This is a dangerous assumption because is becomes all too easy to start expecting certain behaviour patterns in certain situations. If you assume that a straight punch to your opponent's face is going to result in a forearm block then you are going to be unprepared for an opponent who might instead evade your attack and put an elbow in your face or parry your attack and counter attack.
2) Your opponent is going to be unarmed
This is rarely the case in muggings, hijackings and rapes, your attacker would not be attacking you unless he was sure that he would be able to pull some secret weapon and best you. The best responce to an attacker with a knife or a gun is to co-operate or risk running away. Do you think the cash in your wallet or your gold wristwatch is worth getting shot over because you decided to disarm your attacker?
3) You will be facing one opponent
Once again this is rarely the case, muggers, hijackers and rapists are cowardly creatures and will take willing accomplices along to help them in their perverted pursuits. Just because you can defend yourself against one attacker does not mean that you will be able to defend yourself against multiple attackers. Remember that life is not an action movie, your opponents are not going to take turns attacking you, they are going to rush you and try to restrain you, and this is if you are lucky and they are unarmed.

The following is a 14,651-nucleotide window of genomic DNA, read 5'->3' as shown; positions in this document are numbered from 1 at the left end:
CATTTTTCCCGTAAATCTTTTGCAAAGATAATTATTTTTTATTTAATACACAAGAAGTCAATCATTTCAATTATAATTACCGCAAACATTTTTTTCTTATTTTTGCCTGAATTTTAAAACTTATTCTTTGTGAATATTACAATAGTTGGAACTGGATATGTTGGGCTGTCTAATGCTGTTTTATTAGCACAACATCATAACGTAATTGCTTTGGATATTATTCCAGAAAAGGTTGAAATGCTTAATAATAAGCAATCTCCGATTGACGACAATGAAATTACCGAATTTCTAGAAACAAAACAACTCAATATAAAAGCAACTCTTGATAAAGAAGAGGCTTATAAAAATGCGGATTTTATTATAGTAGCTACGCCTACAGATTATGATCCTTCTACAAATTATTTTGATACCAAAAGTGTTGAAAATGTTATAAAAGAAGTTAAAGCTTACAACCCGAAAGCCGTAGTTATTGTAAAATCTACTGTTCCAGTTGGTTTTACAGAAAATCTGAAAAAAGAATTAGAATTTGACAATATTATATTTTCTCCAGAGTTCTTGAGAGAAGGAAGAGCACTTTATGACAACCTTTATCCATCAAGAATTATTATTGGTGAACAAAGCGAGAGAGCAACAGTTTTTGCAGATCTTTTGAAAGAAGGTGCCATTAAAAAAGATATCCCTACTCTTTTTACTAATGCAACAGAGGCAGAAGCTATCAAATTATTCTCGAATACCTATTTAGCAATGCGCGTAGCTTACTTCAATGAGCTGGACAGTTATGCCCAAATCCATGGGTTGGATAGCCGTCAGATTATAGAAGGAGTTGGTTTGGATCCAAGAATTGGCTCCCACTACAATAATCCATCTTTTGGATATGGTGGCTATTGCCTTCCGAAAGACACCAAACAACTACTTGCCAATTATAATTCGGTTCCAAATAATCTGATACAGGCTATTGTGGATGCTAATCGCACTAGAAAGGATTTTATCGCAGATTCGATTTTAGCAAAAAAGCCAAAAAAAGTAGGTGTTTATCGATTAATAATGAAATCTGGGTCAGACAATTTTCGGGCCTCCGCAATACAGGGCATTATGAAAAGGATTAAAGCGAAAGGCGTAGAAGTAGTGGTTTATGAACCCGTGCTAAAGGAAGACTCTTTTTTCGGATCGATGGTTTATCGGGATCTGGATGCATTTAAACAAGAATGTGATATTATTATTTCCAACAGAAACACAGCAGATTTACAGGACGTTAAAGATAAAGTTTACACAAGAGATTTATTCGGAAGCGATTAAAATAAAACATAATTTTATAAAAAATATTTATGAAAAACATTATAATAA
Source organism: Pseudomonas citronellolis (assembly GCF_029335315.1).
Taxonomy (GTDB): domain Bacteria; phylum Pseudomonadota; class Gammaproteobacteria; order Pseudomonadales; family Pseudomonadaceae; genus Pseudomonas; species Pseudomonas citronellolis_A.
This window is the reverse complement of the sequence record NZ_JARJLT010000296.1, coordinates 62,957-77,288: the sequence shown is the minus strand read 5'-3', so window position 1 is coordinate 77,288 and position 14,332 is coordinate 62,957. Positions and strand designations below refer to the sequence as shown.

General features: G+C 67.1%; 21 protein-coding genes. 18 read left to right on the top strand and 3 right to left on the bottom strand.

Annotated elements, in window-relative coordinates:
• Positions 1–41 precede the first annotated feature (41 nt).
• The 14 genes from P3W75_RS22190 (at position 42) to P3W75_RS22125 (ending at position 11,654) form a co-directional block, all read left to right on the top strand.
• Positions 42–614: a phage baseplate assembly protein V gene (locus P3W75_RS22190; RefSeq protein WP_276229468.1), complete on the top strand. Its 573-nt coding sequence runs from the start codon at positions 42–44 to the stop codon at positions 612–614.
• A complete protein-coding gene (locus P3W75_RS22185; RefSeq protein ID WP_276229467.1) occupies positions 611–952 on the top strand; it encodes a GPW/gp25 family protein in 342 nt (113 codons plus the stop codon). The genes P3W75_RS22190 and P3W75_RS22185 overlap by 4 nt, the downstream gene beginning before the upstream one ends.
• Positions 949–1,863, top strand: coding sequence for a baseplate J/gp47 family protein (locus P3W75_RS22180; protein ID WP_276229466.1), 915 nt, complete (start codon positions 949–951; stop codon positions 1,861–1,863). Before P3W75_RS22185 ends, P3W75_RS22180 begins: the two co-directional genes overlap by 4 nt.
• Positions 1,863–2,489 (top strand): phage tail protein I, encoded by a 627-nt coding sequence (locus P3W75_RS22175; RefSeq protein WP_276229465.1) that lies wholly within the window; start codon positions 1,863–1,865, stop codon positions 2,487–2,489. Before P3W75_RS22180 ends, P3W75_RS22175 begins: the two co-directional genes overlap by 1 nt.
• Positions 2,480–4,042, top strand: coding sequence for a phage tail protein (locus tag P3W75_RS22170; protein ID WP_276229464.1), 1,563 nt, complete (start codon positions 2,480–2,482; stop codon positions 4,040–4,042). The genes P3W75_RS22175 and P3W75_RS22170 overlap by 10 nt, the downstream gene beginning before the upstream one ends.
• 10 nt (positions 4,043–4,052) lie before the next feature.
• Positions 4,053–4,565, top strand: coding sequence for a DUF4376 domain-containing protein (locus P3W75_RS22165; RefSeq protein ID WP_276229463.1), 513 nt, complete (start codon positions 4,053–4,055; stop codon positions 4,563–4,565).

4) You will be facing your one, unarmed, martial artist opponent in an open, well-lit environment with soft floors.
This is not so much a wrong assumption as it is a limitation of training. In reality you will be facing your attackers in a dark, cement floored parking lot between cars or in a crowded bar between other people, barstools and a floor covered in broken bits of glass and slippery patches of spilled drinks. In general the situation is always going to be less than optimal. Do you want to risk injury by taking your opponent down and ground-wrestling him into submission? This might work for the Gracies in the UFC but while you are busy wrestling your opponent on the glass covered slippery bar floor, what about his pals? Think they are going to stand around waiting their turn?
5) You are allowed to break bones, rip out throats and outright kill your opponent.